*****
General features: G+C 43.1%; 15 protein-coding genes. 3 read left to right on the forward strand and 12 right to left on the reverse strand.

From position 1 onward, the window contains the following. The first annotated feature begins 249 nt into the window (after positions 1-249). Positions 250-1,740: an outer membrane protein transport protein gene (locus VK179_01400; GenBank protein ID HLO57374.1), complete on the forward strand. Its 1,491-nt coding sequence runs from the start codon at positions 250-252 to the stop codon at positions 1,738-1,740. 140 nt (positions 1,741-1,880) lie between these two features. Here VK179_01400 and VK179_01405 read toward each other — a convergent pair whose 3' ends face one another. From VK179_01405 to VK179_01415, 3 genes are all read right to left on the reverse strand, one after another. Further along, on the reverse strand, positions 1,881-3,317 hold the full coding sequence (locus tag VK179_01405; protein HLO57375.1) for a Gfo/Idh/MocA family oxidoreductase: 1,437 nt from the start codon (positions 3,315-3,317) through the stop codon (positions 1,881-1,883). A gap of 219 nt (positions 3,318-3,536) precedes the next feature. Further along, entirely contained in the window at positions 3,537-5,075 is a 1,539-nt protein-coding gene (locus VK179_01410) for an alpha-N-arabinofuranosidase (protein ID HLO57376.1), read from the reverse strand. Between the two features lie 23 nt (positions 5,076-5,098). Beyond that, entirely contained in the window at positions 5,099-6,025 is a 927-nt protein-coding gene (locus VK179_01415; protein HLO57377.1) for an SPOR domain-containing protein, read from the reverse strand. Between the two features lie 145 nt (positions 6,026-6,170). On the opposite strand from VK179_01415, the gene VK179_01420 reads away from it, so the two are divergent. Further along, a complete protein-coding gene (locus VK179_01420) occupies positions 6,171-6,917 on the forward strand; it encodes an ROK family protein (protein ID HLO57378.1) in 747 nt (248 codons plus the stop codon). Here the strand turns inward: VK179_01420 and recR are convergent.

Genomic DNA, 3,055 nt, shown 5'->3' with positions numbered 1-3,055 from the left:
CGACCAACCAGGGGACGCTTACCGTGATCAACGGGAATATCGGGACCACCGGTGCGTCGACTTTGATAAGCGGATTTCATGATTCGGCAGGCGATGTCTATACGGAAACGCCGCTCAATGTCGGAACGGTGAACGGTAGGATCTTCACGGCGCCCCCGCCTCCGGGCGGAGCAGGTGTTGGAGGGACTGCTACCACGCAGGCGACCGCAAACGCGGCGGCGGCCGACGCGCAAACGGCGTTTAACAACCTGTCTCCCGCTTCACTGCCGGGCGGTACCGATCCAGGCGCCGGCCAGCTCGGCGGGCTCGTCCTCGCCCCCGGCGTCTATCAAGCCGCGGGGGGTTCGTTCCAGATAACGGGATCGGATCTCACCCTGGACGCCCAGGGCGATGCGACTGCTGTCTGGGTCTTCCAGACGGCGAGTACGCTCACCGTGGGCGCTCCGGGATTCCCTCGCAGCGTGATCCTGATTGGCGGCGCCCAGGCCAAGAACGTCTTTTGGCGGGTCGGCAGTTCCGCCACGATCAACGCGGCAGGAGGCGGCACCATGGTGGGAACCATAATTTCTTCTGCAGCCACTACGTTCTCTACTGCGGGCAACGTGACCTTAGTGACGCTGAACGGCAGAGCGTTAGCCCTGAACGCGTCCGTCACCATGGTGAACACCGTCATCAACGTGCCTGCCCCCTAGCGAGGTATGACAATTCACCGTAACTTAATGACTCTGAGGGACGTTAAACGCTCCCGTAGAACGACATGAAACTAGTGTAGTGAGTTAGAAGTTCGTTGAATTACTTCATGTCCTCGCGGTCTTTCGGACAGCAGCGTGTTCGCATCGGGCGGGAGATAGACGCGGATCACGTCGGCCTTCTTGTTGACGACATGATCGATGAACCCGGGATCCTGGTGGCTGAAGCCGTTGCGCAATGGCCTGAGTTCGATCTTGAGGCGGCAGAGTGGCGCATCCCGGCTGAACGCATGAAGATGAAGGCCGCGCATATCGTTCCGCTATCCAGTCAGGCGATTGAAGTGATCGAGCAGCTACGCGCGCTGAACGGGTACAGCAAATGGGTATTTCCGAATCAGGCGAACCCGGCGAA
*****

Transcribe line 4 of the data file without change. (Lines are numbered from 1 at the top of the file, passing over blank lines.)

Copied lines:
CGACCAACCAGGGGACGCTTACCGTGATCAACGGGAATATCGGGACCACCGGTGCGTCGACTTTGATAAGCGGATTTCATGATTCGGCAGGCGATGTCTATACGGAAACGCCGCTCAATGTCGGAACGGTGAACGGTAGGATCTTCACGGCGCCCCCGCCTCCGGGCGGAGCAGGTGTTGGAGGGACTGCTACCACGCAGGCGACCGCAAACGCGGCGGCGGCCGACGCGCAAACGGCGTTTAACAACCTGTCTCCCGCTTCACTGCCGGGCGGTACCGATCCAGGCGCCGGCCAGCTCGGCGGGCTCGTCCTCGCCCCCGGCGTCTATCAAGCCGCGGGGGGTTCGTTCCAGATAACGGGATCGGATCTCACCCTGGACGCCCAGGGCGATGCGACTGCTGTCTGGGTCTTCCAGACGGCGAGTACGCTCACCGTGGGCGCTCCGGGATTCCCTCGCAGCGTGATCCTGATTGGCGGCGCCCAGGCCAAGAACGTCTTTTGGCGGGTCGGCAGTTCCGCCACGATCAACGCGGCAGGAGGCGGCACCATGGTGGGAACCATAATTTCTTCTGCAGCCACTACGTTCTCTACTGCGGGCAACGTGACCTTAGTGACGCTGAACGGCAGAGCGTTAGCCCTGAACGCGTCCGTCACCATGGTGAACACCGTCATCAACGTGCCTGCCCCCTAGCGAGGTATGACAATTCACCGTAACTTAATGACTCTGAGGGACGTTAAACGCTCCCGTAGAACGACATGAAACTAGTGTAGTGAGTTAGAAGTTCGTTGAATTACTTCATGTCCTCGCGGTCTTTCGGACAGCAGCGTGTTCGCATCGGGCGGGAGATAGACGCGGATCACGTCGGCCTTCTTGTTGACGACATGATCGATGAACCCGGGATCCTGGTGGCTGAAGCCGTTGCGCAATGGCCTGAGTTCGATCTTGAGGCGGCAGAGTGGCGCATCCCGGCTGAACGCATGAAGATGAAGGCCGCGCATATCGTTCCGCTATCCAGTCAGGCGATTGAAGTGATCGAGCAGCTACGCGCGCTGAACGGGTACAGCAAATGGGTATTTCCGAATCAGGCGAACCCGGCGAA